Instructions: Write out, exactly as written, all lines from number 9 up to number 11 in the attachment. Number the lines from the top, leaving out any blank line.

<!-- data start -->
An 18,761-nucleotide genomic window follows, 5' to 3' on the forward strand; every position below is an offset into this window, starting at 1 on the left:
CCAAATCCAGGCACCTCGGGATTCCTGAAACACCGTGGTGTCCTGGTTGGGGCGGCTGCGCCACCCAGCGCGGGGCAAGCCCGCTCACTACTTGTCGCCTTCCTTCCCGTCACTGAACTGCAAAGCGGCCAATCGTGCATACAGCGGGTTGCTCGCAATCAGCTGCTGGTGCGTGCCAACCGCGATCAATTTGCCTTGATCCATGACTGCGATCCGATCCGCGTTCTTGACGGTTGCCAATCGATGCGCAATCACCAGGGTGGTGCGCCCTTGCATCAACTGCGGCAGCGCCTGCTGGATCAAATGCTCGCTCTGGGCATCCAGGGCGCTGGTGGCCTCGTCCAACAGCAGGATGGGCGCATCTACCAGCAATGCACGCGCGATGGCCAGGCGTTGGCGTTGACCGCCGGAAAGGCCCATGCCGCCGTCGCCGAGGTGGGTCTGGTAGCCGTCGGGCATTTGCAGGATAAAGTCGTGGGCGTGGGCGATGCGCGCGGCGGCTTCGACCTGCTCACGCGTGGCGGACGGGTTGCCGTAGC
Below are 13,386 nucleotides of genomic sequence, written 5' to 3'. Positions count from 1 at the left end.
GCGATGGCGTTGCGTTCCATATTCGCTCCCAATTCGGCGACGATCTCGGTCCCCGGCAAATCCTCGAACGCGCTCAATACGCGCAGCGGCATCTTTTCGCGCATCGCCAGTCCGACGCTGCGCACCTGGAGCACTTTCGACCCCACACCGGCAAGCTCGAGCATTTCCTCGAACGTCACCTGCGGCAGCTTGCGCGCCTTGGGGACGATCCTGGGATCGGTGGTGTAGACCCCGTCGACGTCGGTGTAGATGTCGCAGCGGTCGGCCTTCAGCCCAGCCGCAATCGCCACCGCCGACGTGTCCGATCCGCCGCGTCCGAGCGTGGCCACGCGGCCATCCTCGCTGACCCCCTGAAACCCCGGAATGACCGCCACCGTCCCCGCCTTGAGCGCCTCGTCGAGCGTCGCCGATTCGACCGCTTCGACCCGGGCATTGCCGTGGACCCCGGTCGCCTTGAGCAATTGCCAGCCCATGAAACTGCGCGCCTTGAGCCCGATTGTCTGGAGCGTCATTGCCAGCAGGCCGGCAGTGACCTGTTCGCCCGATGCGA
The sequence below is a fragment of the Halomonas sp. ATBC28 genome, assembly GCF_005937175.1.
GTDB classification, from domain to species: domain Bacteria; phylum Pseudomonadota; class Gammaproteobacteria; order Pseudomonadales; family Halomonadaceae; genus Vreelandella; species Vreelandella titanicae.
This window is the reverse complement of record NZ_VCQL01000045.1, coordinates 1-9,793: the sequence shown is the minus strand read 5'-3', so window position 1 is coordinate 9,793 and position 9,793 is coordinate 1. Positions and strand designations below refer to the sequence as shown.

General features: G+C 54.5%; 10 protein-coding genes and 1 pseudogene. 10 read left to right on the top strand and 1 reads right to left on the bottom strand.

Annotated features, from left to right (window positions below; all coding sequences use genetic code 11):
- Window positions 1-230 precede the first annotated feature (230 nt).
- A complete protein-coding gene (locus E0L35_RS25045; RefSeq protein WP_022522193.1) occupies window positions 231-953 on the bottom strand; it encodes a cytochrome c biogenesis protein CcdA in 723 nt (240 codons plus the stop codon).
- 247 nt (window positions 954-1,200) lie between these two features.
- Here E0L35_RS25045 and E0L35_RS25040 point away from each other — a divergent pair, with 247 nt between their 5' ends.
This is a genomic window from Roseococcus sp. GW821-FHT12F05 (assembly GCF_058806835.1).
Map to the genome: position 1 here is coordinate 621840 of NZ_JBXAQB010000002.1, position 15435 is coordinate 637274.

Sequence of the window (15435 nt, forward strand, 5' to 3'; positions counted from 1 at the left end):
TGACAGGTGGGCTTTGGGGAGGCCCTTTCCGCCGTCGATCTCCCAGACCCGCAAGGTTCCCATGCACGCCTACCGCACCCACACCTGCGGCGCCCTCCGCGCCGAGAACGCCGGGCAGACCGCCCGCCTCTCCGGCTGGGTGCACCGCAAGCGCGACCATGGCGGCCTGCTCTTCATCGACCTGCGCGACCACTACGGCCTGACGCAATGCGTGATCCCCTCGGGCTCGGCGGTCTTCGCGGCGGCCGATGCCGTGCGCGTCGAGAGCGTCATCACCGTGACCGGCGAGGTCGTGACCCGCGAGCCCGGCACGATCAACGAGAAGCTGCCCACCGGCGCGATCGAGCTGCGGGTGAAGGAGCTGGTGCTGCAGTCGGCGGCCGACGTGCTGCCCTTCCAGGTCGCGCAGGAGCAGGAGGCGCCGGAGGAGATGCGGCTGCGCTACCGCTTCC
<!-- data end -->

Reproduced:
Annotated features, from left to right (window positions below; all coding sequences use genetic code 11):
- Window positions 1-230 precede the first annotated feature (230 nt).
- A complete protein-coding gene (locus E0L35_RS25045; RefSeq protein WP_022522193.1) occupies window positions 231-953 on the bottom strand; it encodes a cytochrome c biogenesis protein CcdA in 723 nt (240 codons plus the stop codon).